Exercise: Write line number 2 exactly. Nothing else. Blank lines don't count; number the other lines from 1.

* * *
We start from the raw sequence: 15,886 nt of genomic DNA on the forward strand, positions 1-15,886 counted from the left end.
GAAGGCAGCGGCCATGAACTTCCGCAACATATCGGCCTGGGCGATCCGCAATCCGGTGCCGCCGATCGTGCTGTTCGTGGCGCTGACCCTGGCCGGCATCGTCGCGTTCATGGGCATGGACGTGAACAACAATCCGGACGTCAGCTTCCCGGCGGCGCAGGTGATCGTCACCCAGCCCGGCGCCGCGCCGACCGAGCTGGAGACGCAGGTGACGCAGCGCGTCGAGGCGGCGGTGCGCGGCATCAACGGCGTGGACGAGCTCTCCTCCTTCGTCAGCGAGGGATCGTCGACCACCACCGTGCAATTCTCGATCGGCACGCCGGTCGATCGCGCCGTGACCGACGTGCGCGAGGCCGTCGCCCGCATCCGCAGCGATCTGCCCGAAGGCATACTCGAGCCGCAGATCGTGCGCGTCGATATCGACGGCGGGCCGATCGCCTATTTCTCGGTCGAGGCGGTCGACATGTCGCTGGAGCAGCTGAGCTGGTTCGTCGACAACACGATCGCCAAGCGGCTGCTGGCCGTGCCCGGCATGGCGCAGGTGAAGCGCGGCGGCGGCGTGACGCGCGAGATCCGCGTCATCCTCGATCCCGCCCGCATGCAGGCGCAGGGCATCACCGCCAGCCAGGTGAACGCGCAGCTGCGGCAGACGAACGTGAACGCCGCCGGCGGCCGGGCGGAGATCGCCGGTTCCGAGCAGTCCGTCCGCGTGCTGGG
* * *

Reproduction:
GAAGGCAGCGGCCATGAACTTCCGCAACATATCGGCCTGGGCGATCCGCAATCCGGTGCCGCCGATCGTGCTGTTCGTGGCGCTGACCCTGGCCGGCATCGTCGCGTTCATGGGCATGGACGTGAACAACAATCCGGACGTCAGCTTCCCGGCGGCGCAGGTGATCGTCACCCAGCCCGGCGCCGCGCCGACCGAGCTGGAGACGCAGGTGACGCAGCGCGTCGAGGCGGCGGTGCGCGGCATCAACGGCGTGGACGAGCTCTCCTCCTTCGTCAGCGAGGGATCGTCGACCACCACCGTGCAATTCTCGATCGGCACGCCGGTCGATCGCGCCGTGACCGACGTGCGCGAGGCCGTCGCCCGCATCCGCAGCGATCTGCCCGAAGGCATACTCGAGCCGCAGATCGTGCGCGTCGATATCGACGGCGGGCCGATCGCCTATTTCTCGGTCGAGGCGGTCGACATGTCGCTGGAGCAGCTGAGCTGGTTCGTCGACAACACGATCGCCAAGCGGCTGCTGGCCGTGCCCGGCATGGCGCAGGTGAAGCGCGGCGGCGGCGTGACGCGCGAGATCCGCGTCATCCTCGATCCCGCCCGCATGCAGGCGCAGGGCATCACCGCCAGCCAGGTGAACGCGCAGCTGCGGCAGACGAACGTGAACGCCGCCGGCGGCCGGGCGGAGATCGCCGGTTCCGAGCAGTCCGTCCGCGTGCTGGG